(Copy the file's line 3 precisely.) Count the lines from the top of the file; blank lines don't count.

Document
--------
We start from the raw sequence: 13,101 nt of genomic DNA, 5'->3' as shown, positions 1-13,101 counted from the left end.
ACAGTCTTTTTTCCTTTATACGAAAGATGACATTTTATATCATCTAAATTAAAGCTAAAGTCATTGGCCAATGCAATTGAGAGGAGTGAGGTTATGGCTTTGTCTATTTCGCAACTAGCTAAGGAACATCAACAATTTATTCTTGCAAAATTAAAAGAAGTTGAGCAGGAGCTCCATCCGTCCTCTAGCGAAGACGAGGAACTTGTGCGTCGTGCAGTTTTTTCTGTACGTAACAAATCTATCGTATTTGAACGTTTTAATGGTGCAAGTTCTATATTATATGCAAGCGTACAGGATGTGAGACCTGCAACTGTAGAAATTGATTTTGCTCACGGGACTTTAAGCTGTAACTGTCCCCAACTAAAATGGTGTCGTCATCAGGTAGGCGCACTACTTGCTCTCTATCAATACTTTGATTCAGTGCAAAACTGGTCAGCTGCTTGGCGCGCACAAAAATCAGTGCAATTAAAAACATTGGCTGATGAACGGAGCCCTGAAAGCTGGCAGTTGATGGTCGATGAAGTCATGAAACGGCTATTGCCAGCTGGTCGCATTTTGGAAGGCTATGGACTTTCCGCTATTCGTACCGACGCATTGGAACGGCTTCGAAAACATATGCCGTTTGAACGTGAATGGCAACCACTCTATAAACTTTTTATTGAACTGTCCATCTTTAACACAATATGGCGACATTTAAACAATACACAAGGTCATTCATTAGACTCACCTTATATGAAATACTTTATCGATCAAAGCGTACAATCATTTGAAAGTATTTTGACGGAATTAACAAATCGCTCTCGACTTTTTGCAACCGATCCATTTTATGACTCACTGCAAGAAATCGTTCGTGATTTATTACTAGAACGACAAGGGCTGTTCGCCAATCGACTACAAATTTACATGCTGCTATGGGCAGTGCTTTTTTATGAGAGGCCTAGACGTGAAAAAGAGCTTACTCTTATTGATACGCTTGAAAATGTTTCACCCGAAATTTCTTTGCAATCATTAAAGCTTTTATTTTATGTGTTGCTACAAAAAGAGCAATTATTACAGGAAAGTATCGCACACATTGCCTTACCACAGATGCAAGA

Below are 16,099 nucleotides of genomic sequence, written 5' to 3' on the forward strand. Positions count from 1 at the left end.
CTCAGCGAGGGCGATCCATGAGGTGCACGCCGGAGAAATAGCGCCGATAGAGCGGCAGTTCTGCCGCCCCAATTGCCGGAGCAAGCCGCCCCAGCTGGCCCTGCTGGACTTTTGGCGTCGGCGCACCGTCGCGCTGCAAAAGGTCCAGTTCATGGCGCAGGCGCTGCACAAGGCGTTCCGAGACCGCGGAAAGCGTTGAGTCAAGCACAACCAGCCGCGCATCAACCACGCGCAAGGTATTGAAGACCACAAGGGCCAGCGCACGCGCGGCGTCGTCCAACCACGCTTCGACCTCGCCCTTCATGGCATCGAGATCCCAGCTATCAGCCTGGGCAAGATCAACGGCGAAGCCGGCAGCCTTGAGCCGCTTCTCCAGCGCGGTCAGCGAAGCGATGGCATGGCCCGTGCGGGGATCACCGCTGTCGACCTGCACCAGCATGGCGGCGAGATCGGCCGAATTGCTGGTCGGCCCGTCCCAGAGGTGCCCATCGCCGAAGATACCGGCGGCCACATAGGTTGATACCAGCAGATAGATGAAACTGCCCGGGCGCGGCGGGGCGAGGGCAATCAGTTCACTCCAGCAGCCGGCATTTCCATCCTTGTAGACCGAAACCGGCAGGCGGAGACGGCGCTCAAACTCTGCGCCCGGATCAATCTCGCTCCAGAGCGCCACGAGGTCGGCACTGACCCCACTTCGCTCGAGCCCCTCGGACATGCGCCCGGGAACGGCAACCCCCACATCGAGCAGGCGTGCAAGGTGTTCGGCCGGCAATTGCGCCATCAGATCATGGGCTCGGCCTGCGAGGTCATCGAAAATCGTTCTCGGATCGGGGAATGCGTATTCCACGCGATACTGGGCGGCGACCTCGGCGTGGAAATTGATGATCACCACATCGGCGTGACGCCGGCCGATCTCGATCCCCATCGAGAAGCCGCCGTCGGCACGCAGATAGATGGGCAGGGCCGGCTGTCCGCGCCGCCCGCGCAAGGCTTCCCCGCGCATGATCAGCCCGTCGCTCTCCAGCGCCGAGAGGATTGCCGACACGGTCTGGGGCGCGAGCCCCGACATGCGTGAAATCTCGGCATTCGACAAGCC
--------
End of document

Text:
Below are 16,099 nucleotides of genomic sequence, written 5' to 3' on the forward strand. Positions count from 1 at the left end.